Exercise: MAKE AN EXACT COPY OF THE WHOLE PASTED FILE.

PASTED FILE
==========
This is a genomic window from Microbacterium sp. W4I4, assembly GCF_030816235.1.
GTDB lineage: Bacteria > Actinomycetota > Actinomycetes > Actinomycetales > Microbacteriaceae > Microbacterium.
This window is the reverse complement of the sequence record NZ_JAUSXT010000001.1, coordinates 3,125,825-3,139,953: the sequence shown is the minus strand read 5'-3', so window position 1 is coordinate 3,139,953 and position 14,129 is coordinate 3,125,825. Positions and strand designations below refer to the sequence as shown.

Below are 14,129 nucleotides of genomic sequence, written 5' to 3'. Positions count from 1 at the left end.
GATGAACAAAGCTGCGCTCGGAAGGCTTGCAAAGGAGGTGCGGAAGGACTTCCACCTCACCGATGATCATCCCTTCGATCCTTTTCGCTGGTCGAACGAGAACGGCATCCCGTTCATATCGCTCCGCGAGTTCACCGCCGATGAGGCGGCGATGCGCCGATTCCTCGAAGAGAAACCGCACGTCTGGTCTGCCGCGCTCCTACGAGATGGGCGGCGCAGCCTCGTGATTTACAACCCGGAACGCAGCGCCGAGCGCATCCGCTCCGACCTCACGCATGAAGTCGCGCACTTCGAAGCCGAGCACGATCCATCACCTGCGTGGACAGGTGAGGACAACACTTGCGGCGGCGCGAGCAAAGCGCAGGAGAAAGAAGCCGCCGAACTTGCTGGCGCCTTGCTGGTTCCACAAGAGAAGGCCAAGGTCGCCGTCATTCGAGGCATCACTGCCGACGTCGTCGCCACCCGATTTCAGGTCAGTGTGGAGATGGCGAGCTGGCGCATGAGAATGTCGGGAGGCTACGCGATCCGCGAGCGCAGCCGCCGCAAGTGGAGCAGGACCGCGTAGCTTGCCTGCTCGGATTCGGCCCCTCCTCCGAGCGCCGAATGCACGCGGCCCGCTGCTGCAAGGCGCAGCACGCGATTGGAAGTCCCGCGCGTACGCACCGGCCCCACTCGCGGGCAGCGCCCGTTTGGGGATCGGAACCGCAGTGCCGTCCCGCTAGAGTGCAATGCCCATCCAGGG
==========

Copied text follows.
This is a genomic window from Microbacterium sp. W4I4, assembly GCF_030816235.1.
GTDB lineage: Bacteria > Actinomycetota > Actinomycetes > Actinomycetales > Microbacteriaceae > Microbacterium.
This window is the reverse complement of the sequence record NZ_JAUSXT010000001.1, coordinates 3,125,825-3,139,953: the sequence shown is the minus strand read 5'-3', so window position 1 is coordinate 3,139,953 and position 14,129 is coordinate 3,125,825. Positions and strand designations below refer to the sequence as shown.

Below are 14,129 nucleotides of genomic sequence, written 5' to 3'. Positions count from 1 at the left end.
GATGAACAAAGCTGCGCTCGGAAGGCTTGCAAAGGAGGTGCGGAAGGACTTCCACCTCACCGATGATCATCCCTTCGATCCTTTTCGCTGGTCGAACGAGAACGGCATCCCGTTCATATCGCTCCGCGAGTTCACCGCCGATGAGGCGGCGATGCGCCGATTCCTCGAAGAGAAACCGCACGTCTGGTCTGCCGCGCTCCTACGAGATGGGCGGCGCAGCCTCGTGATTTACAACCCGGAACGCAGCGCCGAGCGCATCCGCTCCGACCTCACGCATGAAGTCGCGCACTTCGAAGCCGAGCACGATCCATCACCTGCGTGGACAGGTGAGGACAACACTTGCGGCGGCGCGAGCAAAGCGCAGGAGAAAGAAGCCGCCGAACTTGCTGGCGCCTTGCTGGTTCCACAAGAGAAGGCCAAGGTCGCCGTCATTCGAGGCATCACTGCCGACGTCGTCGCCACCCGATTTCAGGTCAGTGTGGAGATGGCGAGCTGGCGCATGAGAATGTCGGGAGGCTACGCGATCCGCGAGCGCAGCCGCCGCAAGTGGAGCAGGACCGCGTAGCTTGCCTGCTCGGATTCGGCCCCTCCTCCGAGCGCCGAATGCACGCGGCCCGCTGCTGCAAGGCGCAGCACGCGATTGGAAGTCCCGCGCGTACGCACCGGCCCCACTCGCGGGCAGCGCCCGTTTGGGGATCGGAACCGCAGTGCCGTCCCGCTAGAGTGCAATGCCCATCCAGGG